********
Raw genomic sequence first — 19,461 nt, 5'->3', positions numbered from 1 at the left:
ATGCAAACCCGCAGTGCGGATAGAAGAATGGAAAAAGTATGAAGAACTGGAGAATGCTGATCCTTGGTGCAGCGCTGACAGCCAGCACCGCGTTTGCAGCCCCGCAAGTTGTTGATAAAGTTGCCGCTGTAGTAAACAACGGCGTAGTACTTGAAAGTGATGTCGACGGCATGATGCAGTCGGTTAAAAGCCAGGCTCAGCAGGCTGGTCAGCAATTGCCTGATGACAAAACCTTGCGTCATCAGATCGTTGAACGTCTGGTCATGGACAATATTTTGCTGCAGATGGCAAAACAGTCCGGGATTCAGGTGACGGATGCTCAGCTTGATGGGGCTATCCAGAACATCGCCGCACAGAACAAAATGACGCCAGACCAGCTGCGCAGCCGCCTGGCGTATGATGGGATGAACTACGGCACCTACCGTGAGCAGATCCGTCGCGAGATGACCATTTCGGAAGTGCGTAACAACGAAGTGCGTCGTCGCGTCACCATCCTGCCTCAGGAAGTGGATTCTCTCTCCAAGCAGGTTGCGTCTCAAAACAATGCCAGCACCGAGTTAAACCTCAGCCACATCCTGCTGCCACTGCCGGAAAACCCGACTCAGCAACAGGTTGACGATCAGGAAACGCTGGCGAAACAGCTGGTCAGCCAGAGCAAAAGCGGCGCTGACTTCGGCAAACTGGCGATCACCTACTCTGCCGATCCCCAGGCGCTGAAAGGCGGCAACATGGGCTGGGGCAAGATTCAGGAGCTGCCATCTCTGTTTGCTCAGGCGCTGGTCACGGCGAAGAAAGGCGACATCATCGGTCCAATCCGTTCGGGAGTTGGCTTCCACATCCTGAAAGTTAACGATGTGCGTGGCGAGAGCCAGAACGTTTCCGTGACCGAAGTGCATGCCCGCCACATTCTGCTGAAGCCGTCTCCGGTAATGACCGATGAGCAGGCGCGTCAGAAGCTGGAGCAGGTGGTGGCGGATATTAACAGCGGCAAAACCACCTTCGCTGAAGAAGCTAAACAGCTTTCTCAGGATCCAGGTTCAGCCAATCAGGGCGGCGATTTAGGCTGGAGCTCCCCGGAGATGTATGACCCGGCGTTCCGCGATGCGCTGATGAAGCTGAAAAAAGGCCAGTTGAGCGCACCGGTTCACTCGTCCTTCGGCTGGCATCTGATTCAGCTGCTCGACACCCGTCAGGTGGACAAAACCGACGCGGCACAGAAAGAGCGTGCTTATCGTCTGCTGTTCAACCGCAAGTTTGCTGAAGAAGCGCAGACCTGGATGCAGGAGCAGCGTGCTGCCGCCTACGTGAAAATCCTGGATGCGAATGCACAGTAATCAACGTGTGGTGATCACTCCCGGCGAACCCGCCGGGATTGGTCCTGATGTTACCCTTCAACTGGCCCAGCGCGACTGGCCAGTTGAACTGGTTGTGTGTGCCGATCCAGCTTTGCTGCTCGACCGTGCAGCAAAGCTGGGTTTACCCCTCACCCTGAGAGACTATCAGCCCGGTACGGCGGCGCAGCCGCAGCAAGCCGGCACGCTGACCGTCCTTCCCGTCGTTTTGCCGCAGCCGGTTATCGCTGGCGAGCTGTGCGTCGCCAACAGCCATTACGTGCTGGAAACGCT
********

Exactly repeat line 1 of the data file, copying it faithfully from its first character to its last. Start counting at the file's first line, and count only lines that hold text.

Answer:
Raw genomic sequence first — 19,461 nt, 5'->3', positions numbered from 1 at the left: